“If anyone sat directly in front of them, he or she would be sprayed with red droplets, and with the occasional false teeth as well, when they burst into laughter,” he quipped.
La Salle Brothers director Brother Anthony Rogers remembers the role of Eurasians as educators and pioneer church elders in Penang in the early years. “The Eurasian community in Penang has been part of the Lasallian family for over 160 years, ever since we arrived in Penang in 1852.
“The community welcomed us and was part of the setting up of schools here. We continued what the Eurasians had already started, which was providing education to all,” he said. This year, the La Salle Brothers are opening one of their schools in Pulau Tikus to the Eurasian community for the second edition of the Eurasian Fiesta.
The first fiesta was introduced last year as part of the annual George Town Festival. The fiesta, according to its organisers, James Rozells and Kathleen Rodrigues, is meant to serve as a beacon of hope for the “forgotten” community and to promote awareness of the Eurasians.
Rozells and partner Rodrigues are both well known in Penang and possibly a dying breed of Eurasian artistes, who are intent on propelling the community to greater heights this year with a grander celebration than last year’s event, which was held at the Church of the Immaculate Conception’s hall.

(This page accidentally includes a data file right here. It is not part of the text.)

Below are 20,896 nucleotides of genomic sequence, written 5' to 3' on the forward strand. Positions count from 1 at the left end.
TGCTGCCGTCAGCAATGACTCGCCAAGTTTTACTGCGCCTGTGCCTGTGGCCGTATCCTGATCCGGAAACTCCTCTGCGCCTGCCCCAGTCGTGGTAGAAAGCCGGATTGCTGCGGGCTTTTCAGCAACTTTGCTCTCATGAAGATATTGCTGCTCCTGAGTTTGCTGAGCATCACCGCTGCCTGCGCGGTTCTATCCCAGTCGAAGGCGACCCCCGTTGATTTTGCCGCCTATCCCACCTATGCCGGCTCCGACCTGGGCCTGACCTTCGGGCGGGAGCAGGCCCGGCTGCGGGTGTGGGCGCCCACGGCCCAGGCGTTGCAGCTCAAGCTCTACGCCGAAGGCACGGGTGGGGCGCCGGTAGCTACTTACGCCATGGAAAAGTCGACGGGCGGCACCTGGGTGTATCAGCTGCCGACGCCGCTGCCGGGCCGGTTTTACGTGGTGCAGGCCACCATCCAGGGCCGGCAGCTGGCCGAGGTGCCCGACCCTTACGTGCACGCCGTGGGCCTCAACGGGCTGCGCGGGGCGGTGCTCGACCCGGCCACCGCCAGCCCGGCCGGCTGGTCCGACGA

This year, the fiesta is to be held on June 15 at Sekolah St Xavier’s branch in Jalan Brother James, Pulau Tikus. The venue will be a hive of activity from 5pm to midnight, and expected to see thousands of Eurasians coming from all over the world to renew ties with their lost relatives and weave new ones as well.
Rozells, 58, who is also a true-blue Pulau Tikus native, remembers the simple kampung life of his younger days. “Climbing up fruit trees, playing with friends, we were all so close together. We hope to relive that in the coming fiesta.” Artistes in the Penang musical fraternity include Jimmy Boyle, Joe Rozells, Larry Rodrigues, the Baum brothers Rudy and George, the Jeremiahs, Scullys, Colleen Read and Leo Aeria.
Equally integral to their culture is Eurasian food, which is a fusion of different cultures, such as the Dutch, English, Portuguese and local, combined into one, making it a unique gastronomical delight. Beef semur, chicken devil curry, stews and salted fish pickles, are some of the famous Eurasian staples Malaysians continue to love today.
The largest Eurasian community used to live in the suburb of Pulau Tikus and the inner city of George Town. The once famous Pulau Tikus Eurasian enclave, Kampung Serani, was the community’s pride and joy as many of them lived in the area bounded by Jalan Bagan Jermal, Jalan Burma and Jalan Kelawai.
In the mid-1990s, a large portion of the land, owned by the Catholic church and the neighbouring Church of the Immaculate Conception, was sold to a private developer. Things started to change, and what is left now is a Penang Eurasian Association clubhouse, built by the developer, in off Jalan Kelawai.